International workshop on the risks and medical possibilities of nanotechnology

Published 2012-06-11 00:00. Updated 2013-11-26 10:33

[PRESS INVITATION 11 June 2012] While nanotechnology offers enormous opportunities in a wide range of important areas, nanomaterials may also exert adverse effects on human health. New findings on the potential risks and medical applications of nanotechnology are to be presented at an international workshop at Karolinska Institutet on 15-16 June.

The Institute of Environmental Medicine (IMM) presents the "2nd Italian-Swedish Workshop on Health Impacts of Engineered Nanomaterials".

Date & time: Fri. 15 June, 09.00 am - 5.00 pm; Sat. 16 June, 09.00 am - 3.00 pm

Venue: Sal Atrium, Nobels väg 12, Karolinska Institutet, Solna

Nanomaterials comprise extremely small particles of a scale down to one billionth of a metre; to put this in perspective, the diameter of a human hair is 80,000 nanometres. Nanomaterials can be found in many modern consumer products, such as cosmetics, sun screen and sports goods. Much effort is also being put into producing nanomaterials that can have medical applications; some scientists even predict that nanotechnology is set to revolutionise medicine.

If nanomaterials are to be used in medicine, one must understand the impact they have on biological systems. Several lectures at the conference will be discussing this matter, and addressing such medical applications as targeted drug delivery in the treatment of cancer and other diseases. Nanomaterials have much greater precision and thus preserve adjacent healthy tissue.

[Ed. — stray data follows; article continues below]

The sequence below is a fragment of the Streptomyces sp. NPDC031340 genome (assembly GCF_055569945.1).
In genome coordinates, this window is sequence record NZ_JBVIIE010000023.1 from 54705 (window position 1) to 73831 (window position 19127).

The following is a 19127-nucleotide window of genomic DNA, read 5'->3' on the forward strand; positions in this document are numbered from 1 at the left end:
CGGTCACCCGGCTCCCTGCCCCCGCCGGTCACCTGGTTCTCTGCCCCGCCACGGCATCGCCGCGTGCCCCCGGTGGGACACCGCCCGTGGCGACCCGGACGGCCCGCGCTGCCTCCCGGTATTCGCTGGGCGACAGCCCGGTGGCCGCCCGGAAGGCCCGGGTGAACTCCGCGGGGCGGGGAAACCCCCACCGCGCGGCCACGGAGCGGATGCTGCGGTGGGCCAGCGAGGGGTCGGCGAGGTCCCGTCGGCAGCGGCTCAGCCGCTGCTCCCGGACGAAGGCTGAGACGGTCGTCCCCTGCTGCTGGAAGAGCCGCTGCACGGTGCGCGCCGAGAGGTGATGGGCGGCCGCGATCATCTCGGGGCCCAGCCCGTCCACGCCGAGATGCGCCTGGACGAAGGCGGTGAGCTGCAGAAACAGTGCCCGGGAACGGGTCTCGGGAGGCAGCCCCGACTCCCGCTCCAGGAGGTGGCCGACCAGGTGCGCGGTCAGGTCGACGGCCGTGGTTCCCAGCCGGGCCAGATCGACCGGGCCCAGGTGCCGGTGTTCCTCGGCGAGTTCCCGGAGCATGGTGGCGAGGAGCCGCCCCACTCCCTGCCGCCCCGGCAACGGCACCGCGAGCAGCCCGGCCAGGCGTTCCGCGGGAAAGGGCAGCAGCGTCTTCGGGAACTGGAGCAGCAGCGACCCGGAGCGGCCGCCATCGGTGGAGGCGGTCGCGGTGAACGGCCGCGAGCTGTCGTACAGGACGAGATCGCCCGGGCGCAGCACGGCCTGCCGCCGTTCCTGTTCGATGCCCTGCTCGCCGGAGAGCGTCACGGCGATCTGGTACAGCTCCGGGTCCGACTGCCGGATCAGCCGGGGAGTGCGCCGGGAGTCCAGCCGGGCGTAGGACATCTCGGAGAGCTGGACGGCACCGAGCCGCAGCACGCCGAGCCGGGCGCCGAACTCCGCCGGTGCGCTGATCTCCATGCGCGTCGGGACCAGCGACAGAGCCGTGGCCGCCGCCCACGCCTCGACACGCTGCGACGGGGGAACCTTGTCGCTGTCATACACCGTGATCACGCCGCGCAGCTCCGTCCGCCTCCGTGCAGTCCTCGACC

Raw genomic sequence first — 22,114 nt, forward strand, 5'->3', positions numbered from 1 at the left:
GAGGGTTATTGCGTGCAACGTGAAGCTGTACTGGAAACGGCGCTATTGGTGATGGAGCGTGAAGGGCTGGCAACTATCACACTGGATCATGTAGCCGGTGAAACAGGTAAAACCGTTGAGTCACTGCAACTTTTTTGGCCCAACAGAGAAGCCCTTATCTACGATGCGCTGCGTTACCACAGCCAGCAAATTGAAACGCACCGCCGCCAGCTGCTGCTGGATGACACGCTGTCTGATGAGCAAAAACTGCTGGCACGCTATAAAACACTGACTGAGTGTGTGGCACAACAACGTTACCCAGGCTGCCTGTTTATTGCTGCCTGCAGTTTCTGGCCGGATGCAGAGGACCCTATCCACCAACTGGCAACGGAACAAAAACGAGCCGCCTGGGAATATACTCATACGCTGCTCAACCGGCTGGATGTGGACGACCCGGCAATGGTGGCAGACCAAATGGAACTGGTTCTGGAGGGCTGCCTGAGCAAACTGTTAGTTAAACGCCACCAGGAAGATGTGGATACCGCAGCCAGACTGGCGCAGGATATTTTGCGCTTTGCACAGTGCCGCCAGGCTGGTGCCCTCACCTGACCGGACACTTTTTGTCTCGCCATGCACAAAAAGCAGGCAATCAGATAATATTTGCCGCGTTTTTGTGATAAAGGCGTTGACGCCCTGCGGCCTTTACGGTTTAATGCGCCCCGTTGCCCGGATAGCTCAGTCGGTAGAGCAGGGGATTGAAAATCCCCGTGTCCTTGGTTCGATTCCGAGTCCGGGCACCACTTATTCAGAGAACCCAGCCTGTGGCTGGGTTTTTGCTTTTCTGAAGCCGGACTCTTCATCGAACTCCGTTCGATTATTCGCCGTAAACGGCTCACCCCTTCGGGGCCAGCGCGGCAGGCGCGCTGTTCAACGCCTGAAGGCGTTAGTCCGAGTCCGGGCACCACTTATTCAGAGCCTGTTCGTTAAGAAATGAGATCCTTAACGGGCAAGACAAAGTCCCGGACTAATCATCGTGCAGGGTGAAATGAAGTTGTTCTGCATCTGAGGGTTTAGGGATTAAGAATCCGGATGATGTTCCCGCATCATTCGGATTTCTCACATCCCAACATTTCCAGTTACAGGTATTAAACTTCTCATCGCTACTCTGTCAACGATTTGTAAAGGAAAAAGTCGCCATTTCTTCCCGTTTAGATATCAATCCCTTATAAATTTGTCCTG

Carbon nanotubes are produced in large quantities and these materials are thought to pose a health threat. Research has shown that exposure to these particles can cause lung diseases similar to those caused by asbestos.

Scientists from Italy and Sweden will be discussing how the levels of nanomaterials at a workplace can be measured and what biomarkers can be studied in normal blood samples of people exposed to nanomaterials.

The conference is a co-arrangement between Karolinska Institutet and Tor Vergata University in Rome. The main speaker is Paulo Macchiarini, guest professor at Karolinska Institutet, who in 2011 performed the world's first transplant of an artificial trachea made from nanomaterials in a patient with advanced stage cancer.

The principal sponsor of the conference is the Institute of Environmental Medicine (IMM) at Karolinska Institutet. It is also supported by the Embassy of Italy in Stockholm and by the EU's FP7-MARINA (Managing Risks of Nanomaterials) project.

Reporters interested in covering a particular part of the conference or interviewing one of the speakers are asked to contact: